I've learned to value my family much more during the pandemic: Gal Gadot
'Wonder Woman 1984' is perfect for our times, writes Margaret Gardiner
"When I saw the opening sequence it caught me," says Gal Gadot about Patty Jenkins's Wonder Woman 1984.
"I was incredibly emotional, crying. I didn't expect to have the reaction I had. Then I realised I'd never had the opportunity to see such a thing. It wasn't Gal the Wonder Woman actress. It was Gal the eight-year-old girl seeing another eight-year-old girl doing amazing, out-of-worldly things that I've never seen before - and also she did them the way girls do them. She didn't punch in the face, she wasn't aggressive - the way men fight. We're females. We have different anatomy, we move differently, we act differently and all of a sudden to see that - I was so happy that we could bring it to the world. I'm a big believer that if you see something - you can dream it, and then you can become it. In that sequence we laid the dream for girls - to know that they're capable, they can do things that are 'out-of-worldly'."
The movie is ostensibly about the excesses of greed and the question: "What do you wish for when all your wishes are fulfilled?" Wonder Woman's love interest, played by Chris Pine, is back and the superhero faces off against a Donald Trump-like Maxwell Lord - played by Pedro Pascal - and a villainess, Cheetah, played by Kristen Wiig. The franchise continues to be a call to arms for women.
A quick recap will remind you that until Jenkins directed Wonder Woman, no woman had ever been behind a summer blockbuster, superhero movie. That Wonder Woman wore granny panties and a bustier raised expectations very high. So the fact that it was a worldwide hit opened the door for others to follow — not only behind the camera but in challenging oppressive societies that still see women in terms of possessions and ownership to change.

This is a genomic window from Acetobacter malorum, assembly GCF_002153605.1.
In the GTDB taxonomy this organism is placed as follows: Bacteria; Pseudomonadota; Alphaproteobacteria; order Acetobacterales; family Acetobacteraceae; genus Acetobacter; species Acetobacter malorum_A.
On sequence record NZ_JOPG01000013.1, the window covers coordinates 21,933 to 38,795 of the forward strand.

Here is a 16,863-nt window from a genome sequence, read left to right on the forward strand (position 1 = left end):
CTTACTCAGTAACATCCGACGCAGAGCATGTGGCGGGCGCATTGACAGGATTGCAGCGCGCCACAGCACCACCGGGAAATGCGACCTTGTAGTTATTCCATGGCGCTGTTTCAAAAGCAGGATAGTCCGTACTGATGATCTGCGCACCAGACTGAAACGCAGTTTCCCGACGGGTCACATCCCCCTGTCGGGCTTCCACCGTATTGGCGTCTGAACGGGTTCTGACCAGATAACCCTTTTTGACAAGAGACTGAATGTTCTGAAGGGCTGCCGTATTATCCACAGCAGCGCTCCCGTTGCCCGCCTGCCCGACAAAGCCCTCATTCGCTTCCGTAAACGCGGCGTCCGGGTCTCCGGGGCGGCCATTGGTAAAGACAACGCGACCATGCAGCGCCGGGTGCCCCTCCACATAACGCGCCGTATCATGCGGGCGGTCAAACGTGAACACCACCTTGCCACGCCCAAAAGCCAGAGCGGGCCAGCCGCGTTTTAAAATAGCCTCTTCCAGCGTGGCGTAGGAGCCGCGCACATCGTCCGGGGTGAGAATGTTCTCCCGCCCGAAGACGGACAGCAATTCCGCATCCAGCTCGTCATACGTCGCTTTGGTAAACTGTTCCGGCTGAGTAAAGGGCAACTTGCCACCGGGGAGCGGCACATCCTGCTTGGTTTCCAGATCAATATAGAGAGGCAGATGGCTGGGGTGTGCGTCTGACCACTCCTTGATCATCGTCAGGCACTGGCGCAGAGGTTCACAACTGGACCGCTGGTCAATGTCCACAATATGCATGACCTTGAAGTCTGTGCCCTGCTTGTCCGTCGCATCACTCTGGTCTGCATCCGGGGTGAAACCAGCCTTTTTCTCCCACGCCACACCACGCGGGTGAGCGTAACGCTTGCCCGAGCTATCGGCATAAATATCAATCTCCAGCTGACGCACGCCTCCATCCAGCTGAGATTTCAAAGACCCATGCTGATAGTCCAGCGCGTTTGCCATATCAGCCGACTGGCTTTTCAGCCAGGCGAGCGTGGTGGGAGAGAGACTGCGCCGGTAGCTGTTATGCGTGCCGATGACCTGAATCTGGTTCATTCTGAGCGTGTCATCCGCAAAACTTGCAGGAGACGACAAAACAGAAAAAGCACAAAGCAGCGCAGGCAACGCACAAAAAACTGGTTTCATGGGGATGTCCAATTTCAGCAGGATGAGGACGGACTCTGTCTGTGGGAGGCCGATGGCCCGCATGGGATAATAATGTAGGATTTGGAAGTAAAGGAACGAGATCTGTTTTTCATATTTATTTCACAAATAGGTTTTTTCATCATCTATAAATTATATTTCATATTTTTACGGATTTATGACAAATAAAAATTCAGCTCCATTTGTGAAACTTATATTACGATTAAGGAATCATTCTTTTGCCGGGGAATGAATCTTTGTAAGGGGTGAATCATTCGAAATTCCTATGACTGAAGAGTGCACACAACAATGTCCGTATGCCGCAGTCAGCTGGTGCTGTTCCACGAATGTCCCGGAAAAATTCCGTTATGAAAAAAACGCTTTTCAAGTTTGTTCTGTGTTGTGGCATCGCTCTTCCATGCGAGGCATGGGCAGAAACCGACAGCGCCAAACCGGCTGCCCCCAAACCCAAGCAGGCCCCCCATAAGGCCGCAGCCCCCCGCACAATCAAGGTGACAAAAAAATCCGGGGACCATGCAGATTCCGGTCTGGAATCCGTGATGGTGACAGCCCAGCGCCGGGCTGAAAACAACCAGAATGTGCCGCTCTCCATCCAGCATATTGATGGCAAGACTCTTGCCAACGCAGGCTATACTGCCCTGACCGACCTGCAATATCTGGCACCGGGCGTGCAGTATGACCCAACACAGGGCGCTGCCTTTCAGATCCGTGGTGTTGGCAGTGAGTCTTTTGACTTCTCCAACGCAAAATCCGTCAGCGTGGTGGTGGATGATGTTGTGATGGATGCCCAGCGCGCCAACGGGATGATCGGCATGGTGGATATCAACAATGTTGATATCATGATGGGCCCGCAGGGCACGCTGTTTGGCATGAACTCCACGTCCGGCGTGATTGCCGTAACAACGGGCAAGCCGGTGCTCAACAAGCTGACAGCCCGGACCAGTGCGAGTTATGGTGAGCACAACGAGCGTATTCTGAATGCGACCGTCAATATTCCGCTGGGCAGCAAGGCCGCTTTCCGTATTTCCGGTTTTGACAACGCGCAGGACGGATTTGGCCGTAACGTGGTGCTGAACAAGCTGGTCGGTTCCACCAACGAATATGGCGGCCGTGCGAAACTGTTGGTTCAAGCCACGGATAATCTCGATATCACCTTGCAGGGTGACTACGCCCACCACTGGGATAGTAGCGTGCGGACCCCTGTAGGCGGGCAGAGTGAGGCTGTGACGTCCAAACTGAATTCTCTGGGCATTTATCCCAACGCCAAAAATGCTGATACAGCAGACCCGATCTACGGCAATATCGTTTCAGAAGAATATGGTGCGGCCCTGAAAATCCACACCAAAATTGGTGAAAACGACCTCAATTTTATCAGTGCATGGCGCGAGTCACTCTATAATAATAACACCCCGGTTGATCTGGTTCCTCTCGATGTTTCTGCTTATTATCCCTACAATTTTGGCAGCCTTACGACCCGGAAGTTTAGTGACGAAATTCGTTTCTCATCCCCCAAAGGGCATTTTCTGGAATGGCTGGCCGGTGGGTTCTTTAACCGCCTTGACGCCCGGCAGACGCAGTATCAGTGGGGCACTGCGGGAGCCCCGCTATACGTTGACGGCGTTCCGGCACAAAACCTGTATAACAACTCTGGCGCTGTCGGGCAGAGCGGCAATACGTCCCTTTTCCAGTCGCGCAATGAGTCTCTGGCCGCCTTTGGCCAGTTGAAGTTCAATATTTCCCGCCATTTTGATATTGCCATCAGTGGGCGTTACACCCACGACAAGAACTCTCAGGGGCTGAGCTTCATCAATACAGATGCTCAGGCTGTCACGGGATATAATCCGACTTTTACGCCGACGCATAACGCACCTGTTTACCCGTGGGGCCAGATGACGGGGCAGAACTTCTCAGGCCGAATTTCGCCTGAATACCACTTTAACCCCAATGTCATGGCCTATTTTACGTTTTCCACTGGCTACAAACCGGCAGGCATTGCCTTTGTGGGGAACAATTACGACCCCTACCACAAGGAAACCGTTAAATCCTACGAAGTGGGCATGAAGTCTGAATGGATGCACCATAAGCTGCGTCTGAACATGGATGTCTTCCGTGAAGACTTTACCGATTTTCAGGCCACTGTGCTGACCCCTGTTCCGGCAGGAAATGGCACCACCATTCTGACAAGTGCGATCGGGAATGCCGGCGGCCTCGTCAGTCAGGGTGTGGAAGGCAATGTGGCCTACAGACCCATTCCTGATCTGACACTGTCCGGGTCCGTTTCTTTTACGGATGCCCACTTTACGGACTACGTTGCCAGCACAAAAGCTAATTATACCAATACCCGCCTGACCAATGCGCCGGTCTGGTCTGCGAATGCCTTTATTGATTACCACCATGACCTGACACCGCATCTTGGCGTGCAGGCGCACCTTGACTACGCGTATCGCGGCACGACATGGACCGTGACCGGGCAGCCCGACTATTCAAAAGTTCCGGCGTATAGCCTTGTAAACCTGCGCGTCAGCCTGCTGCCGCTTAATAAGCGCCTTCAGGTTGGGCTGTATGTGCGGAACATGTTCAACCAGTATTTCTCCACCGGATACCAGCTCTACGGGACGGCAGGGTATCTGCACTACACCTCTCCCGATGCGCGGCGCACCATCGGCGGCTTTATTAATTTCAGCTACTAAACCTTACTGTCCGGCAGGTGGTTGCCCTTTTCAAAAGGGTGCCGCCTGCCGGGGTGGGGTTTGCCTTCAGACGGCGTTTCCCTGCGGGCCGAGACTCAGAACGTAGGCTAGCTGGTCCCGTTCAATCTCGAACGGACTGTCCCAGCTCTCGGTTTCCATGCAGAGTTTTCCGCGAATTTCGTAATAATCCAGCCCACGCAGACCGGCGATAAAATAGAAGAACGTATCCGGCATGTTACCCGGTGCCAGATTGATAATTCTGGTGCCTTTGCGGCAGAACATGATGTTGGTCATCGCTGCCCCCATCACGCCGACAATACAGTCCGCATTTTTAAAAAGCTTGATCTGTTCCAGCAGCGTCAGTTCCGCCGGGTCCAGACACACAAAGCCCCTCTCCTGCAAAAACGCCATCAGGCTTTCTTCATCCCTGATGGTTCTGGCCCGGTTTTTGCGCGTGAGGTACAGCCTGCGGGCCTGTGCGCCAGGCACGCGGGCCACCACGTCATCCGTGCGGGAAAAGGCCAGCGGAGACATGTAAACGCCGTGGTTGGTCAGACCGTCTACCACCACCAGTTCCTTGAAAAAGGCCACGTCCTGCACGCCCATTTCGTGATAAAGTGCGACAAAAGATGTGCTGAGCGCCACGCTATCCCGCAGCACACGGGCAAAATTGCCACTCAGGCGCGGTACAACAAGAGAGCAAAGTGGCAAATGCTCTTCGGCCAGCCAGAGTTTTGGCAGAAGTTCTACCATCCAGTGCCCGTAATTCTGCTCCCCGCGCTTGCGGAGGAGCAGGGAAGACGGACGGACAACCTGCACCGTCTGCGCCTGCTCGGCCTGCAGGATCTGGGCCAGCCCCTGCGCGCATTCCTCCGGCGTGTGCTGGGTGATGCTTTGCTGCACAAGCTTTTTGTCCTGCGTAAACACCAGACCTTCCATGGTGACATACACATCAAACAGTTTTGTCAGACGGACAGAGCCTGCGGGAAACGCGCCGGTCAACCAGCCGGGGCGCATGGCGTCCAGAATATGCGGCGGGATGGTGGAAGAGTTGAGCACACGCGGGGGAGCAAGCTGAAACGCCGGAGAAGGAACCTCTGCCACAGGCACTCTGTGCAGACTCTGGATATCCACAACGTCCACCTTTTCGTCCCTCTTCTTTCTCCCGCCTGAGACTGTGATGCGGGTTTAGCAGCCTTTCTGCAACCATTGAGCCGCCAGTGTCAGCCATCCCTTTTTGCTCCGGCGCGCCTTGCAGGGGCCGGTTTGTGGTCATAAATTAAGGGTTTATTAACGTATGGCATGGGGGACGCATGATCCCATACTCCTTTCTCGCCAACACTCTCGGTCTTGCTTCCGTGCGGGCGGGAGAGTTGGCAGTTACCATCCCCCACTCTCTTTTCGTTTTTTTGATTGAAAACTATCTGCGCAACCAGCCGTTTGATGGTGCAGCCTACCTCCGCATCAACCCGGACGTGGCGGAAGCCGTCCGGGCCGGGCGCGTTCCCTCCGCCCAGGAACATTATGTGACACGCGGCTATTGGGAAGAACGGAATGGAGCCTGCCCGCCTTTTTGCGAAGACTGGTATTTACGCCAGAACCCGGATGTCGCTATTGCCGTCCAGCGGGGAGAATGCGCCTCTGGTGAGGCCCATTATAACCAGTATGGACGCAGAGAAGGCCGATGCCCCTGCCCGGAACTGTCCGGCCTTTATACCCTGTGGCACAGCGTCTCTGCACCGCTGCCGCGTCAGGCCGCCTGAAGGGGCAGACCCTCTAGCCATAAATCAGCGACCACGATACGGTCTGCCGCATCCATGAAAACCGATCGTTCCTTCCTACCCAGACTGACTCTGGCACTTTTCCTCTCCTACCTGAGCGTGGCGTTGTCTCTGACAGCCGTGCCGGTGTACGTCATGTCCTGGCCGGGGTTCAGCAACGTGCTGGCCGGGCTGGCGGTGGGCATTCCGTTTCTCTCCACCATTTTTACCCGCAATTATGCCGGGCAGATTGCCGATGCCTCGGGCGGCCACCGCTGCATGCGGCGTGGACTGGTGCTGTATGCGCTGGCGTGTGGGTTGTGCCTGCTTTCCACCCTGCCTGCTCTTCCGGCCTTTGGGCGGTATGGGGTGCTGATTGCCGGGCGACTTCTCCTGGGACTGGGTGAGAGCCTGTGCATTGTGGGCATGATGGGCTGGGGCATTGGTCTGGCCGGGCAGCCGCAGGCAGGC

If the first installment of Wonder Woman had failed, it would have doomed the women who are trying to make franchises like this one and supported the idea that the superhero genre should be dominated by men.
Two years ago I visited the Wonder Woman 1984 set in London while the film was being made. This year in February I wrote a story ahead of its scheduled release in the US summer. Then Covid hit and the film bounced - and then bounced again. Finally it released this month simultaneously in theatres and on streaming platforms.
Gadot, the former Israeli army combat trainer, sounds a little sheepish elucidating. "It's going to sound a bit spiritual, so bear with me, but I feel like the universe is, in a way, protecting Wonder Woman. The first one came out when the #MeToo movement started. It was the perfect time. With Wonder Woman 1984, after having the world turned upside down because of the pandemic and all of us around the world feeling such a range of emotions, this story, when people see it, is going to resonate loudly."
Gadot, who was Miss Israel in 2004, first came to global attention in Fast & Furious, in which she performed her own stunts. The mother of two reflects on the Covid-19 lockdown. "I've learned to value my family much more during the pandemic," she says from Los Angeles via Zoom.